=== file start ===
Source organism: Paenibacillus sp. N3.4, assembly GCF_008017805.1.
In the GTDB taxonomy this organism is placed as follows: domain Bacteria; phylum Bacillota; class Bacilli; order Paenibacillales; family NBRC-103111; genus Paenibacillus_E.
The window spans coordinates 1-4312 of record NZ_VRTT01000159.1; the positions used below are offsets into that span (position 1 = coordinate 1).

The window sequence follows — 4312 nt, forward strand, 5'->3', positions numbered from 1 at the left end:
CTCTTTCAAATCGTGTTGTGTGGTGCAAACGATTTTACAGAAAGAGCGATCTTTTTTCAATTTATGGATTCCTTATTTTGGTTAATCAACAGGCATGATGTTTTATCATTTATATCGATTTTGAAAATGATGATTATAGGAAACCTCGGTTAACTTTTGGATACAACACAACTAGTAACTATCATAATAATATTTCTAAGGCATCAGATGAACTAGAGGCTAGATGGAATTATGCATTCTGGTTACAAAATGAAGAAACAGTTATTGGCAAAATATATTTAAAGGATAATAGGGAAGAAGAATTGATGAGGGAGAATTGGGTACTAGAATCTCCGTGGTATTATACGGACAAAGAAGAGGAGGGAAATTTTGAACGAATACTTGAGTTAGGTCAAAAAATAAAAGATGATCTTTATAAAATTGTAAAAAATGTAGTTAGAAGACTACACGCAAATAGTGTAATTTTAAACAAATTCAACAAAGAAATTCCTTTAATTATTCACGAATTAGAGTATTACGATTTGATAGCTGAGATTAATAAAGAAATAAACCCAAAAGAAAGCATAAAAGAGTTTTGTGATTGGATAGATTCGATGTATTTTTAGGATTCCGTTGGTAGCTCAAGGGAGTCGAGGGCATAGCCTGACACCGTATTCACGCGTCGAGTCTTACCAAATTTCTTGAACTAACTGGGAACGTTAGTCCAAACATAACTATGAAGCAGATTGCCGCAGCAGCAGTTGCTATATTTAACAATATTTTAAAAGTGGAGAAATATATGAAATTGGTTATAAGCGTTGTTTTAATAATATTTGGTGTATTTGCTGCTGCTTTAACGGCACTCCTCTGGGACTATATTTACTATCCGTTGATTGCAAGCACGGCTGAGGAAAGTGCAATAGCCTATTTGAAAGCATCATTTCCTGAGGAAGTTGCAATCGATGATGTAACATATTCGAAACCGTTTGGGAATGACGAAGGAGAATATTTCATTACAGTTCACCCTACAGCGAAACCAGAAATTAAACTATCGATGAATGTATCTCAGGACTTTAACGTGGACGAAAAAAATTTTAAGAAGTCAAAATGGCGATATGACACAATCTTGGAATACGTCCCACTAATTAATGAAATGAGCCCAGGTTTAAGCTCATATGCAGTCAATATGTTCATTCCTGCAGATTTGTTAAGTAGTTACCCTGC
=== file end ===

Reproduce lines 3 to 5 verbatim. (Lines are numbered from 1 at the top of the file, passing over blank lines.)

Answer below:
The window spans coordinates 1-4312 of record NZ_VRTT01000159.1; the positions used below are offsets into that span (position 1 = coordinate 1).

The window sequence follows — 4312 nt, forward strand, 5'->3', positions numbered from 1 at the left end:
CTCTTTCAAATCGTGTTGTGTGGTGCAAACGATTTTACAGAAAGAGCGATCTTTTTTCAATTTATGGATTCCTTATTTTGGTTAATCAACAGGCATGATGTTTTATCATTTATATCGATTTTGAAAATGATGATTATAGGAAACCTCGGTTAACTTTTGGATACAACACAACTAGTAACTATCATAATAATATTTCTAAGGCATCAGATGAACTAGAGGCTAGATGGAATTATGCATTCTGGTTACAAAATGAAGAAACAGTTATTGGCAAAATATATTTAAAGGATAATAGGGAAGAAGAATTGATGAGGGAGAATTGGGTACTAGAATCTCCGTGGTATTATACGGACAAAGAAGAGGAGGGAAATTTTGAACGAATACTTGAGTTAGGTCAAAAAATAAAAGATGATCTTTATAAAATTGTAAAAAATGTAGTTAGAAGACTACACGCAAATAGTGTAATTTTAAACAAATTCAACAAAGAAATTCCTTTAATTATTCACGAATTAGAGTATTACGATTTGATAGCTGAGATTAATAAAGAAATAAACCCAAAAGAAAGCATAAAAGAGTTTTGTGATTGGATAGATTCGATGTATTTTTAGGATTCCGTTGGTAGCTCAAGGGAGTCGAGGGCATAGCCTGACACCGTATTCACGCGTCGAGTCTTACCAAATTTCTTGAACTAACTGGGAACGTTAGTCCAAACATAACTATGAAGCAGATTGCCGCAGCAGCAGTTGCTATATTTAACAATATTTTAAAAGTGGAGAAATATATGAAATTGGTTATAAGCGTTGTTTTAATAATATTTGGTGTATTTGCTGCTGCTTTAACGGCACTCCTCTGGGACTATATTTACTATCCGTTGATTGCAAGCACGGCTGAGGAAAGTGCAATAGCCTATTTGAAAGCATCATTTCCTGAGGAAGTTGCAATCGATGATGTAACATATTCGAAACCGTTTGGGAATGACGAAGGAGAATATTTCATTACAGTTCACCCTACAGCGAAACCAGAAATTAAACTATCGATGAATGTATCTCAGGACTTTAACGTGGACGAAAAAAATTTTAAGAAGTCAAAATGGCGATATGACACAATCTTGGAATACGTCCCACTAATTAATGAAATGAGCCCAGGTTTAAGCTCATATGCAGTCAATATGTTCATTCCTGCAGATTTGTTAAGTAGTTACCCTGC